The European Union has been warned it is displaying a “dangerous signal of weakness” with new guidance that weakens the bloc’s sanctions on coal. The new guidance has sparked backlash from some European nations and military experts who fear it sends the wrong message to an increasingly aggressive Russia and plays into Vladimir Putin’s fantasy of EU reliance. The new guidance from the European Commission, the bloc’s executive arm, said that the transfer of certain goods, including coal and related products, “should be allowed to combat food and energy insecurity around the world”.
Previously, the Commission said that its sanctions prohibit EU operators from transferring coal and providing services to all shipments of such products originating in Russia.
A number of countries hit out at this change in tone, with Latvia’s Foreign Ministry saying in a statement that the guidelines were surprising and not coordinated with member states.
The ministry confirmed that a number of countries had raised the issue at a meeting of foreign ministers requesting reconsideration of the guidelines, particularly on commodities that are not related with food security.
The government in Riga will now work with the commission to address the concerns, the ministry insisted.
Commission Spokesman Daniel Ferrie claimed that the full import ban on coal into the EU remains in place, but the group of nations pointed out that the new text contained references to wood, some cement products and coal.
Diplomats have asked the commission to further explain the proposed move, fearing it could go beyond the earlier food security commitments and effectively be watering down sanctions on those Russian commodities.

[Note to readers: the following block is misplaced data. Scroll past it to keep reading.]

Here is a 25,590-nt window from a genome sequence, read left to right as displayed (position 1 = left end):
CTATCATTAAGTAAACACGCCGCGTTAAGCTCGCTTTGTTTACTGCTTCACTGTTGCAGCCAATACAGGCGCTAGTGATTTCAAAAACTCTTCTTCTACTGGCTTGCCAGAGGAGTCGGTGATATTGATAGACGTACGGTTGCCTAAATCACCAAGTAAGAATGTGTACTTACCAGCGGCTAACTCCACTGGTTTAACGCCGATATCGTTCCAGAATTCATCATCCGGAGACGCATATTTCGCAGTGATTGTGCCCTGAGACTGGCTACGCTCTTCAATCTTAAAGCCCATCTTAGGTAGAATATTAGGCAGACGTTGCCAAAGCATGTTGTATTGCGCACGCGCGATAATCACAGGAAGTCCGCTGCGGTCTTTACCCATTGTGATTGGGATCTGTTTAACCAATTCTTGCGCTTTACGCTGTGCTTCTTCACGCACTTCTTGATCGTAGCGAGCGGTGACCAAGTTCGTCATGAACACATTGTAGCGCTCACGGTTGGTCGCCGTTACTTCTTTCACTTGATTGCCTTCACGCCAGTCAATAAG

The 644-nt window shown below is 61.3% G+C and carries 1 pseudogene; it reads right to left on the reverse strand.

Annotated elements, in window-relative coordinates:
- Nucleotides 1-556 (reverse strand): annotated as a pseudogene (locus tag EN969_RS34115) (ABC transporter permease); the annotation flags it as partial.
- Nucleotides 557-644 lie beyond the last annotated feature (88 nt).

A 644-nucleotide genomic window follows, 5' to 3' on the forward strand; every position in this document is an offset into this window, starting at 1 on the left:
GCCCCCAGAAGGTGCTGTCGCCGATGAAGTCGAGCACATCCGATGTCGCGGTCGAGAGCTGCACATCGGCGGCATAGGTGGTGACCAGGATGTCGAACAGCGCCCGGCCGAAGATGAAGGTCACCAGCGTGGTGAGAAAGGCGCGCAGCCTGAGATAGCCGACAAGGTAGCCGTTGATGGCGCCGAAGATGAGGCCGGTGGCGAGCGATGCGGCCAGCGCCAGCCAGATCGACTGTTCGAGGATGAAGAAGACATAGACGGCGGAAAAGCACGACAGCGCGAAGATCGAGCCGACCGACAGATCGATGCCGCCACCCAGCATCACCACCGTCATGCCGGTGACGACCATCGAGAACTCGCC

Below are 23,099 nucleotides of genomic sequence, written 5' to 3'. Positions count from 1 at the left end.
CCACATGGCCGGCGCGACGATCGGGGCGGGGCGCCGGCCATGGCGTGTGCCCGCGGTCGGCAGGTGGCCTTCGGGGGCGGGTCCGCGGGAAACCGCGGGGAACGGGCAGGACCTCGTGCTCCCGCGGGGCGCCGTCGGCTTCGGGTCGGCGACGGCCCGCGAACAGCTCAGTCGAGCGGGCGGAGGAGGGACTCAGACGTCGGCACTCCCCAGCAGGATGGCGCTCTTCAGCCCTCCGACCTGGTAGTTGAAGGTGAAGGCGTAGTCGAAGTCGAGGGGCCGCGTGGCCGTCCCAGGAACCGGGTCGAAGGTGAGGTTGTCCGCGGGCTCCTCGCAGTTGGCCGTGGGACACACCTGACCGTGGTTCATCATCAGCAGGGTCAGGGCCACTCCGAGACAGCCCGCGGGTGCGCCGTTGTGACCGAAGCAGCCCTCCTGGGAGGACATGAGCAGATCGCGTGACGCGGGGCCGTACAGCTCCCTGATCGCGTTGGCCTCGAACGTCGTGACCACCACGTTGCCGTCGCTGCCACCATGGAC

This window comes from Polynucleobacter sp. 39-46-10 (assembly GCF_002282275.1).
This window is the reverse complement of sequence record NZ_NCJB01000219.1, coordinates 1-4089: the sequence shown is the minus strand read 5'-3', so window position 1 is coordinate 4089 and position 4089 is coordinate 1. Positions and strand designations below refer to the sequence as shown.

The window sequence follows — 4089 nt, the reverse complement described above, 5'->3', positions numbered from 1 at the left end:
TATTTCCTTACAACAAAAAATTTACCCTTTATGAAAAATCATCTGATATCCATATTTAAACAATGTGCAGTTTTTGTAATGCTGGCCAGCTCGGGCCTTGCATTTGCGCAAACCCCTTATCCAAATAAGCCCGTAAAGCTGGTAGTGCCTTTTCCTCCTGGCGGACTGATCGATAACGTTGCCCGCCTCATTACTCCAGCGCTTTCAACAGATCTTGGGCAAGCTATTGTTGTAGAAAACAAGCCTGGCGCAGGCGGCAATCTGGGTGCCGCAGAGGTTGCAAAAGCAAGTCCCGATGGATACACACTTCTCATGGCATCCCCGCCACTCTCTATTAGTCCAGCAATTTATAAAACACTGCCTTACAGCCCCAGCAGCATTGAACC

Mark Voyger, a senior fellow with the Transatlantic Defense and Security Program at the Center for European Analysis, told Express.co.uk that in light of Vladimir Putin’s escalating aggression, this move sends the wrong message.
He said: “Looking at the announcements that Putin has made – a combination of breaking international law, annexations, substantial mobilisation, nuclear threats – this is the type of behaviour that actually should bring about more sanctions.
Mr Voyger, who is also Director of the Masters of Science programme in Global Management at the American University of Kyiv, continued: “If you look at Russia’s media, even things that look trivial and comedic, their popular shows will include pro-Kremlin speakers who claim a terrible winter is descending over Europe, and they tell their audience Europe will be frozen without Russian gas, energy and fossil fuels.
“They promote this thinking that they have Europe by the energy balls as it were, warning they will let them freeze if they do not do what they say – they think the EU is desperate.
“It comes from the Kremlin but there is now an erroneous belief, across all sectors of Russian society, that Europe is so reliant on Russian energy that Russia can get away with serious breaches of international law and norms.
“This will continue as long as Europe is afraid to step up sanctions.
“In light of [Putin’s announcements today], I think if the EU does not reconsider their sanctions, they will send a very dangerous signal of weakness to Putin.”
Meanwhile, NATO’s secretary general warned Putin was escalating the conflict with his partial-mobilisation which came into effect immediately.
But, Jens Stoltenberg added that the moves demonstrated “that the war is not going according to his plans” and that it was clear that the Russian president had made “a big miscalculation”.
He continued: “We will make sure that there is no misunderstanding in Moscow about exactly how we will react.
“Of course it depends upon what kind of situation or what kind of weapons they may use.
“The most important thing is to prevent that from happening, and that is why we have been so clear in our communications with Russia about the unprecedented consequences.”